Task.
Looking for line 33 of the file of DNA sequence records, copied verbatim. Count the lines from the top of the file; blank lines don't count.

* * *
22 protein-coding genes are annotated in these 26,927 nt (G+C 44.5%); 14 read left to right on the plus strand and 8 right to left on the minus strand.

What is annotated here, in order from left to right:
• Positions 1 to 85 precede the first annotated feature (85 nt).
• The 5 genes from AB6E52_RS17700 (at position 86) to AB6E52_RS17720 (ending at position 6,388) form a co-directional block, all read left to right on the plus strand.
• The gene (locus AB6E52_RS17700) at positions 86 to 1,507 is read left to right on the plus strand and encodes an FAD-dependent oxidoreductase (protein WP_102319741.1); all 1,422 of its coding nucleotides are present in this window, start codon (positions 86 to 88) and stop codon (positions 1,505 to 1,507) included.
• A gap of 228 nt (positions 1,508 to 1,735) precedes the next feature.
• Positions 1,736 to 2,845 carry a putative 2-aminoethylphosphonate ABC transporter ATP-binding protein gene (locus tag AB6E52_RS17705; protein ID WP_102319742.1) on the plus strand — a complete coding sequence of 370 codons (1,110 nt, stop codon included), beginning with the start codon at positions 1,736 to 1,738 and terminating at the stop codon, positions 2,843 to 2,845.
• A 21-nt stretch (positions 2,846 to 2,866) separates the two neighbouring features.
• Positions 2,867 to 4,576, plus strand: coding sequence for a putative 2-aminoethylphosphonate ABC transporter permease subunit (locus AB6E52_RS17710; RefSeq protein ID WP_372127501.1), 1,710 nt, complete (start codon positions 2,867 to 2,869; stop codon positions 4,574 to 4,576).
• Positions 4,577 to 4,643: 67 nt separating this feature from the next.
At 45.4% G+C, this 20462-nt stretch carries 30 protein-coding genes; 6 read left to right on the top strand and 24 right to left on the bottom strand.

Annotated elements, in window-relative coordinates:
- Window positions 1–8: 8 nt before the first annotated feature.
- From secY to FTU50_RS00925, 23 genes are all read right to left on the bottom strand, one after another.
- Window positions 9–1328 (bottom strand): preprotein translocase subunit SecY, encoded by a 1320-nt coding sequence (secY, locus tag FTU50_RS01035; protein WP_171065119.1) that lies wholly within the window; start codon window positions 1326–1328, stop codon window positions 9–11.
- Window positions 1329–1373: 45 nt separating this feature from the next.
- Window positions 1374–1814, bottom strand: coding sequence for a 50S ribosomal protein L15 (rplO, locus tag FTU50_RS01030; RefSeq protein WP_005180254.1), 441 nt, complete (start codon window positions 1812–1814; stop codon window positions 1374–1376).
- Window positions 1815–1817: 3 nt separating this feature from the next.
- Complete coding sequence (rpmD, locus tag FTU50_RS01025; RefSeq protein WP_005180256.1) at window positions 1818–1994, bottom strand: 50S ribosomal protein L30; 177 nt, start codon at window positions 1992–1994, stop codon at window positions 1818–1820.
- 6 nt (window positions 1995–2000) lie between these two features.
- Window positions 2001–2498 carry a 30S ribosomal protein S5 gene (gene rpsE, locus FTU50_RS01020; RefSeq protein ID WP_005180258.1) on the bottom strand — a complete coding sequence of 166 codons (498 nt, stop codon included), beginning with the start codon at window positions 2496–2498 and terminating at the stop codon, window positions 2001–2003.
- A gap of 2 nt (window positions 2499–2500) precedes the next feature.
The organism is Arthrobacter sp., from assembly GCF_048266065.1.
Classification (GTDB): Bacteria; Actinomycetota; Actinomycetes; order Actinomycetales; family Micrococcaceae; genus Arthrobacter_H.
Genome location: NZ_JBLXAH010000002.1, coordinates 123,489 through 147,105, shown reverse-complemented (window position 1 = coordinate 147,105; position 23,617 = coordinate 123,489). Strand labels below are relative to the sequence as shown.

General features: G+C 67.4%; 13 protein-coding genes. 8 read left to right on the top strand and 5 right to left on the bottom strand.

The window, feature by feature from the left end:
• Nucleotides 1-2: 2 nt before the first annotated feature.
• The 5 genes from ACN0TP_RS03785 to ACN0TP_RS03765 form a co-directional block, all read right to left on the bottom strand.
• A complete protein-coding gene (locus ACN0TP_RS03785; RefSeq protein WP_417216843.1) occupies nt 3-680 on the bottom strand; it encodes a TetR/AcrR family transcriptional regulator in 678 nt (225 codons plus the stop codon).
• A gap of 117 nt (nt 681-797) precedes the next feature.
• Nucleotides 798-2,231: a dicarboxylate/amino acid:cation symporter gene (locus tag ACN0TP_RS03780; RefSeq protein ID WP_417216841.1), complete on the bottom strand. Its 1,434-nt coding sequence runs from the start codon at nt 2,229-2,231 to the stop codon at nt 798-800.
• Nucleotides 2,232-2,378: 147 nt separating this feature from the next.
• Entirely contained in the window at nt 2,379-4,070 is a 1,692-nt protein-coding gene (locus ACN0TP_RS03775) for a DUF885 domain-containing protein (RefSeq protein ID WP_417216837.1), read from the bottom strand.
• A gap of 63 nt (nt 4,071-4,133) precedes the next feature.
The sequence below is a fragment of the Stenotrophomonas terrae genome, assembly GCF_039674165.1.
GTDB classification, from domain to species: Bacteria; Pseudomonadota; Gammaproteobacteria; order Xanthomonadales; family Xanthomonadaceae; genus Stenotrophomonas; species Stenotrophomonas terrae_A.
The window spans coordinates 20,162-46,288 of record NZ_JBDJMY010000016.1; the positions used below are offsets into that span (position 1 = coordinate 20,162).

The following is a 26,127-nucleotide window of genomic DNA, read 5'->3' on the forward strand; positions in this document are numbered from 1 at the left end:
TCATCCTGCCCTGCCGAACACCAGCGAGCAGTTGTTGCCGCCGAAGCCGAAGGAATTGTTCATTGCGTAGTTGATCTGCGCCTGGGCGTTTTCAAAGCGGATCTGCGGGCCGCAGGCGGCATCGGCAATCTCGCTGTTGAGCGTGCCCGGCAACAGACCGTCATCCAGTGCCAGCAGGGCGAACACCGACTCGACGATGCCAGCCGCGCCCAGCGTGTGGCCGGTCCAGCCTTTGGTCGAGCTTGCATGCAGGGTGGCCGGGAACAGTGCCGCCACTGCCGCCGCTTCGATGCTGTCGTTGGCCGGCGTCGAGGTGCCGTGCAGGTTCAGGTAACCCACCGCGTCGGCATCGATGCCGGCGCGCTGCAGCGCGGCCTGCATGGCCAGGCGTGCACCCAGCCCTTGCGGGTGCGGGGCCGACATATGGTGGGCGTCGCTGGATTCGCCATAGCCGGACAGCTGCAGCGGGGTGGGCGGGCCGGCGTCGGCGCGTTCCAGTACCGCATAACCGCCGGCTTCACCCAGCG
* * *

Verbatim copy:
• Nucleotides 2,232-2,378: 147 nt separating this feature from the next.